You lose your momentum and your looking at trouble if youre alone, or a beer stop and a laugh if you're not lol.
    Ha ha ya took me a little to get used to it. Got stuck a few times but airing down to about 7psi and having a l/s 4.56 rear end helped. After learning the ropes I made it up the hills ok but that was in 2nd and totally flooring it. My trans did not like me.


    GearHead I see a drop in your future!!!!!!

    Check out www.ranger-forums.com- Great site with a lot of knowledge.

  126. #126
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    Quote Originally Posted by Fenech627
    Ha ha ya took me a little to get used to it. Got stuck a few times but airing down to about 7psi and having a l/s 4.56 rear end helped. After learning the ropes I made it up the hills ok but that was in 2nd and totally flooring it. My trans did not like me.


    GearHead I see a drop in your future!!!!!!

    Check out www.ranger-forums.com- Great site with a lot of knowledge.
    I've been on www.rangerpowersports.com since 2001 but they have been having server issues for a long time so I don't get on there much anymore. Thanks for the link, that will give me something new to look at. I have a 3/4 DJM drop right now, don't really want to go much lower since its my daily driver. I'm pretty happy with the handling and ride. My next upgrade is a 8.8, 3.73 LS (w/ disc) axle out of an explorer. Figured the turbo motor would destroy my 7.5 open differential.

  127. #127
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    fastzr1, is that a 5.5' bed? not sure if they have bigger beds with the full 4-door version. i would want a longer bed, but not sure how much of a hassle it would be to fit it anywhere.

    nice looking truck! if you don't mind me asking, what do they run? how much below msrp are you able to get these for nowadays?

    thanks. ez
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  128. #128
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    I have had a pickup for most of the past 25 years (1982 Mazda, 1994 Fort F-150, 1992 Toyota), and have a hard time imagining not having one available for hauling or chores. That said, my current truck, the '92 Toyota, is not my only vehicle and spends much of its time sitting. I have been pleased with the reliability of it, and the 29 mpg in the city is hard to argue with (2wd, std trans).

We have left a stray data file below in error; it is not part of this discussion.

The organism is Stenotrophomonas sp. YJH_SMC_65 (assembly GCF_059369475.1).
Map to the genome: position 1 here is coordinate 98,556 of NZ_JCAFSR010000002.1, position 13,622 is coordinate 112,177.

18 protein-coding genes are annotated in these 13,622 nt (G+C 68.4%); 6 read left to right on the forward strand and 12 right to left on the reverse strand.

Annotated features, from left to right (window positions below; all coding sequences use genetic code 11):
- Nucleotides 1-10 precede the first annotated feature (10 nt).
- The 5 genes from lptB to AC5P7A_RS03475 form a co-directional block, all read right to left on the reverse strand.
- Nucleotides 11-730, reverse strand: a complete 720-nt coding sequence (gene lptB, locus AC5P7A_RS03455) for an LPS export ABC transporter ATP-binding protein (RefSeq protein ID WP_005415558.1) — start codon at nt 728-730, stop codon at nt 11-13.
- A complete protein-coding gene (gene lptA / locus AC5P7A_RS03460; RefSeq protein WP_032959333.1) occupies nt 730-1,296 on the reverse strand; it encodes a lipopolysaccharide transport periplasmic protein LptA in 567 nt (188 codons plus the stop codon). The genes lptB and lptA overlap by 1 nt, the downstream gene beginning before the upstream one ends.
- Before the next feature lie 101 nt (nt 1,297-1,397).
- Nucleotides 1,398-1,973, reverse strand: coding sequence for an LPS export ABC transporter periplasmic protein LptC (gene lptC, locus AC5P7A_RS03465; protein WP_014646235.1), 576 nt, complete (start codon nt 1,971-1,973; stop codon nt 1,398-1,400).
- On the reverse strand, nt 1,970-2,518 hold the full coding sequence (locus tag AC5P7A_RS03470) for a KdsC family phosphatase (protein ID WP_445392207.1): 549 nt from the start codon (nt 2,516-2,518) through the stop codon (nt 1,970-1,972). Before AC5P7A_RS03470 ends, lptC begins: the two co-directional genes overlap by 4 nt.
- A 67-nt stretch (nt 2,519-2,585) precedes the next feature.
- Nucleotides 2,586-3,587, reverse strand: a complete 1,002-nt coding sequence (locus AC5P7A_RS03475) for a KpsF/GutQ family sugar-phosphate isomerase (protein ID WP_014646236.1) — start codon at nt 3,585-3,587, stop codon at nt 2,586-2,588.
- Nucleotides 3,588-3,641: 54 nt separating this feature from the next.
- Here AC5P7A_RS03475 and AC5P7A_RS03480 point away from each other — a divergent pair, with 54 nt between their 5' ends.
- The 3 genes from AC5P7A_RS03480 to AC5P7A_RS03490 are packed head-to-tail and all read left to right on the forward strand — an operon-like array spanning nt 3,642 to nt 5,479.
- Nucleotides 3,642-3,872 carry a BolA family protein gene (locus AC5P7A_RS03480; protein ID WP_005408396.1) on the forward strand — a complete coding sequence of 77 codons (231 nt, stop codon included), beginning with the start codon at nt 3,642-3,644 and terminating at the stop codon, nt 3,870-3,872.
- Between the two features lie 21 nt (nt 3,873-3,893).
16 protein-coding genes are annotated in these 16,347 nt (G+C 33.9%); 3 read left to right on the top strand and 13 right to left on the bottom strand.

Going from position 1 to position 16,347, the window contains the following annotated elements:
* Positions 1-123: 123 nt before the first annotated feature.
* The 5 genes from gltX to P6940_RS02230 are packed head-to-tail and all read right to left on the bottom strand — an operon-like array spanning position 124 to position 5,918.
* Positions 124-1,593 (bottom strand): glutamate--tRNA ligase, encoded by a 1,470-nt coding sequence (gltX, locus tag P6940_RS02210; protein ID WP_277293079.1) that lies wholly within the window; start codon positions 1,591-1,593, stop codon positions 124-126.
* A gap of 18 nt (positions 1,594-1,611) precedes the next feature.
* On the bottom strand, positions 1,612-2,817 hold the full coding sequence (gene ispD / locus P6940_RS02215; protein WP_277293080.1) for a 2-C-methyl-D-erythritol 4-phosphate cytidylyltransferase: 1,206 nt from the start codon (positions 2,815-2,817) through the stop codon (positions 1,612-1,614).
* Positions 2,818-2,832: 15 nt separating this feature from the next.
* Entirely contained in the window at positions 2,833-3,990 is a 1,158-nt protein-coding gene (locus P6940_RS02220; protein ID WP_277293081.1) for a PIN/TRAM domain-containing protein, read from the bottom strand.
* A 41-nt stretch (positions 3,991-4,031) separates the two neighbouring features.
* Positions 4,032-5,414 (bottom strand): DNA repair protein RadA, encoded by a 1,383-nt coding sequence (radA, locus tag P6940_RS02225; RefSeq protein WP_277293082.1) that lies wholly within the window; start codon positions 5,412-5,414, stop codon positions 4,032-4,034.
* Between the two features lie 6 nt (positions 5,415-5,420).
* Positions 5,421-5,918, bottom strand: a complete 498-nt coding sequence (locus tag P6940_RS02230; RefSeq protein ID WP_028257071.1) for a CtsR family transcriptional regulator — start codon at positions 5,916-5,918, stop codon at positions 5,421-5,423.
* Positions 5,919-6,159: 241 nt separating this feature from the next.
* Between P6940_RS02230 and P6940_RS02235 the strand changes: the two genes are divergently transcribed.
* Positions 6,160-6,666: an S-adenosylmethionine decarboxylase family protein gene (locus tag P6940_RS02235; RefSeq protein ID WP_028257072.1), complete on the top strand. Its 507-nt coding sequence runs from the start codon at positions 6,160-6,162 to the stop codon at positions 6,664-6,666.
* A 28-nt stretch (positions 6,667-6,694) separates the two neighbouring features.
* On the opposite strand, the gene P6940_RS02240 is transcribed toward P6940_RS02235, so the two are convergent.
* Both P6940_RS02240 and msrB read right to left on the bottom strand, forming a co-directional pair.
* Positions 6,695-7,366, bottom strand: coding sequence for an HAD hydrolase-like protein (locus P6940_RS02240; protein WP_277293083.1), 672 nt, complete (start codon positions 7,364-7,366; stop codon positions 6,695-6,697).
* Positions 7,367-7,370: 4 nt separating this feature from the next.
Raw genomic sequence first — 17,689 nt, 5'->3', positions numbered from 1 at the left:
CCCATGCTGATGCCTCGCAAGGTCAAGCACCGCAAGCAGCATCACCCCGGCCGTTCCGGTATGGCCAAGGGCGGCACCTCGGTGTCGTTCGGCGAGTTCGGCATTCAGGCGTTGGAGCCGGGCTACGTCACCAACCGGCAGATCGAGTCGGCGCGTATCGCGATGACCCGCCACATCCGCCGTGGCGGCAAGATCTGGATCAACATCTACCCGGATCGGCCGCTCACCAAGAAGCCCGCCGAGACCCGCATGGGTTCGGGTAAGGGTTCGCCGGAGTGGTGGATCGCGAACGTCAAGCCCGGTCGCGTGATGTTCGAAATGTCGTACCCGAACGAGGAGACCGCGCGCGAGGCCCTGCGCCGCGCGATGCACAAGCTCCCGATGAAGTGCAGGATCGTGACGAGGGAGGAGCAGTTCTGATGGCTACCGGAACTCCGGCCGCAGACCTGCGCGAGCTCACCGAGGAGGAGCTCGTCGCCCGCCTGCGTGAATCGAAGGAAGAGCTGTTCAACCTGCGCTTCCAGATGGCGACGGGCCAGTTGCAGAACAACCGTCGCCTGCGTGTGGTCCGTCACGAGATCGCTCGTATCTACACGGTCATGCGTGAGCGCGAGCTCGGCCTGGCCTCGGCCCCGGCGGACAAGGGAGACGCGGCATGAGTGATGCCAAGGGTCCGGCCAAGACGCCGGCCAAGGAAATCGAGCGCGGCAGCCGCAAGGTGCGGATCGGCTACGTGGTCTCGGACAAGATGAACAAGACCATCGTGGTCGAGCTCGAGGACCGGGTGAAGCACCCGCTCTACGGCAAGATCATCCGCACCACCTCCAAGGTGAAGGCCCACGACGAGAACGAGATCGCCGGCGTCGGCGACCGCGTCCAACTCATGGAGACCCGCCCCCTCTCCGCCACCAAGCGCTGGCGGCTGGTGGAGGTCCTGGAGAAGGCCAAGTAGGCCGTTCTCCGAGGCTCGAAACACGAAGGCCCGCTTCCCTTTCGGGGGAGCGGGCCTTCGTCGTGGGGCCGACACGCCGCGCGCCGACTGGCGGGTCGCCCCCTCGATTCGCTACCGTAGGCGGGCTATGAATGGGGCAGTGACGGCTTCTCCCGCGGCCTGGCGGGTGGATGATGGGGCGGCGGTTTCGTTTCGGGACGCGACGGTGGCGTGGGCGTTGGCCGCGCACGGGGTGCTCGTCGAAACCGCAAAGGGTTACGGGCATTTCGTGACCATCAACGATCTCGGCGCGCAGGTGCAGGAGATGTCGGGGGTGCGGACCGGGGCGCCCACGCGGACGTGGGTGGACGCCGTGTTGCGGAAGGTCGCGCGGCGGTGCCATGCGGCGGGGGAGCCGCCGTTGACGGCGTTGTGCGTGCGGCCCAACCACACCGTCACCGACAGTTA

129. #129
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    Quote Originally Posted by Eric Z
    fastzr1, is that a 5.5' bed? not sure if they have bigger beds with the full 4-door version. i would want a longer bed, but not sure how much of a hassle it would be to fit it anywhere.

    nice looking truck! if you don't mind me asking, what do they run? how much below msrp are you able to get these for nowadays?

    thanks. ez
    Yea 5.5' bed. I had to have another crewcab so the option was 5.5' bed. The extended cabs get the 6.5' bed. I hope I don't regret the decision with the smaller bed. Also had to have 4WD because I need it for getting my boat out of some ramps in the area. I didn't want 20" wheels, but once again, they all had 20" wheels. They look good, but I need to start saving for tires now.

    These F-150s are expensive. The dealer had about 20 on the lot and I only looked at the crewcab (ford calls it Supercrew) and none were under $42K MSRP. I picked this one and got it for $500 over invoice. I also got $4K in rebates and $500 more for military so I think I got a fair deal. The dealer here in town is selling these F-150s like hot cakes. In the 4 days I was negotiating the deal on mine, they sold five F-150s. That seems like a lot to me.

  130. #130
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    First I'll respond to the original question, which seems to have been lost in the truck vs. no-truck and the I know more about diesels than you do debates.